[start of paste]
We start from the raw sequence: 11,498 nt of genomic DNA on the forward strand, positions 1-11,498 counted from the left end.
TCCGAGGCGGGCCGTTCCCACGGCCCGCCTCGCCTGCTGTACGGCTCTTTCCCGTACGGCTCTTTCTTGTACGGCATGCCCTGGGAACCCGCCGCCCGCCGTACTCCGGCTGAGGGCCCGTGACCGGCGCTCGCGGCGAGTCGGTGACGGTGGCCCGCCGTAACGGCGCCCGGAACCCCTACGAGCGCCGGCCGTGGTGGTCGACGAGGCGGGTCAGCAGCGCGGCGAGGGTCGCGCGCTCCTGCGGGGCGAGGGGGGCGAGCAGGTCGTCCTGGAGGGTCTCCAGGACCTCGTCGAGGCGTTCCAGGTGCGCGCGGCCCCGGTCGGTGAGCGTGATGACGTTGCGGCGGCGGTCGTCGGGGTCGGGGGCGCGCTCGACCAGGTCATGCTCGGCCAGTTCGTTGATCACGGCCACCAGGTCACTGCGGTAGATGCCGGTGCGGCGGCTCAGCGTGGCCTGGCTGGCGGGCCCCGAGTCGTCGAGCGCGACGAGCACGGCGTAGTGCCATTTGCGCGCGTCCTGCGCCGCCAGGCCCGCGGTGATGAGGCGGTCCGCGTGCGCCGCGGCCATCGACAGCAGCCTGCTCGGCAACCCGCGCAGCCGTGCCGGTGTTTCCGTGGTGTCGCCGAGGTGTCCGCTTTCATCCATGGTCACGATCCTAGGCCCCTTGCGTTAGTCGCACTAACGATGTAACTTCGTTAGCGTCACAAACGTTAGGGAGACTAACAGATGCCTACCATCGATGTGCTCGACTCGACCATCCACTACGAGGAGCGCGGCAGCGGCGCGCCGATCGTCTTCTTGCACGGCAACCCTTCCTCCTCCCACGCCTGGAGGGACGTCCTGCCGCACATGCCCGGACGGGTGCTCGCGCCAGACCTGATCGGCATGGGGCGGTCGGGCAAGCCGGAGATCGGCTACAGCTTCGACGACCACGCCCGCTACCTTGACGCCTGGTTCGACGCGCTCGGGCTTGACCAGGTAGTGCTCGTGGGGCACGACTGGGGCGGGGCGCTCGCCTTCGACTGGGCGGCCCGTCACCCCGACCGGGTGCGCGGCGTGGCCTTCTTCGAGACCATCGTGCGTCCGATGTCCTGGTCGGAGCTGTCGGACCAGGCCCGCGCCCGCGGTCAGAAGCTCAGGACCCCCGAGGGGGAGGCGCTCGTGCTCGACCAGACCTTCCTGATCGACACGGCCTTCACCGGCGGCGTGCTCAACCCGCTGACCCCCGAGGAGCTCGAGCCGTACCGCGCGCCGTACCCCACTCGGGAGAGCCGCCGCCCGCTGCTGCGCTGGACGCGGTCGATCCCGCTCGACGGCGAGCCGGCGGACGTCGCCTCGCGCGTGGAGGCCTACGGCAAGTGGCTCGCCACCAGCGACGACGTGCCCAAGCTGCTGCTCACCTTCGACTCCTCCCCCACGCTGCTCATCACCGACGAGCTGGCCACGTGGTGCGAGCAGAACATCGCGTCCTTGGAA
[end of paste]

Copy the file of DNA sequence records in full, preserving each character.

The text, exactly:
We start from the raw sequence: 11,498 nt of genomic DNA on the forward strand, positions 1-11,498 counted from the left end.
TCCGAGGCGGGCCGTTCCCACGGCCCGCCTCGCCTGCTGTACGGCTCTTTCCCGTACGGCTCTTTCTTGTACGGCATGCCCTGGGAACCCGCCGCCCGCCGTACTCCGGCTGAGGGCCCGTGACCGGCGCTCGCGGCGAGTCGGTGACGGTGGCCCGCCGTAACGGCGCCCGGAACCCCTACGAGCGCCGGCCGTGGTGGTCGACGAGGCGGGTCAGCAGCGCGGCGAGGGTCGCGCGCTCCTGCGGGGCGAGGGGGGCGAGCAGGTCGTCCTGGAGGGTCTCCAGGACCTCGTCGAGGCGTTCCAGGTGCGCGCGGCCCCGGTCGGTGAGCGTGATGACGTTGCGGCGGCGGTCGTCGGGGTCGGGGGCGCGCTCGACCAGGTCATGCTCGGCCAGTTCGTTGATCACGGCCACCAGGTCACTGCGGTAGATGCCGGTGCGGCGGCTCAGCGTGGCCTGGCTGGCGGGCCCCGAGTCGTCGAGCGCGACGAGCACGGCGTAGTGCCATTTGCGCGCGTCCTGCGCCGCCAGGCCCGCGGTGATGAGGCGGTCCGCGTGCGCCGCGGCCATCGACAGCAGCCTGCTCGGCAACCCGCGCAGCCGTGCCGGTGTTTCCGTGGTGTCGCCGAGGTGTCCGCTTTCATCCATGGTCACGATCCTAGGCCCCTTGCGTTAGTCGCACTAACGATGTAACTTCGTTAGCGTCACAAACGTTAGGGAGACTAACAGATGCCTACCATCGATGTGCTCGACTCGACCATCCACTACGAGGAGCGCGGCAGCGGCGCGCCGATCGTCTTCTTGCACGGCAACCCTTCCTCCTCCCACGCCTGGAGGGACGTCCTGCCGCACATGCCCGGACGGGTGCTCGCGCCAGACCTGATCGGCATGGGGCGGTCGGGCAAGCCGGAGATCGGCTACAGCTTCGACGACCACGCCCGCTACCTTGACGCCTGGTTCGACGCGCTCGGGCTTGACCAGGTAGTGCTCGTGGGGCACGACTGGGGCGGGGCGCTCGCCTTCGACTGGGCGGCCCGTCACCCCGACCGGGTGCGCGGCGTGGCCTTCTTCGAGACCATCGTGCGTCCGATGTCCTGGTCGGAGCTGTCGGACCAGGCCCGCGCCCGCGGTCAGAAGCTCAGGACCCCCGAGGGGGAGGCGCTCGTGCTCGACCAGACCTTCCTGATCGACACGGCCTTCACCGGCGGCGTGCTCAACCCGCTGACCCCCGAGGAGCTCGAGCCGTACCGCGCGCCGTACCCCACTCGGGAGAGCCGCCGCCCGCTGCTGCGCTGGACGCGGTCGATCCCGCTCGACGGCGAGCCGGCGGACGTCGCCTCGCGCGTGGAGGCCTACGGCAAGTGGCTCGCCACCAGCGACGACGTGCCCAAGCTGCTGCTCACCTTCGACTCCTCCCCCACGCTGCTCATCACCGACGAGCTGGCCACGTGGTGCGAGCAGAACATCGCGTCCTTGGAA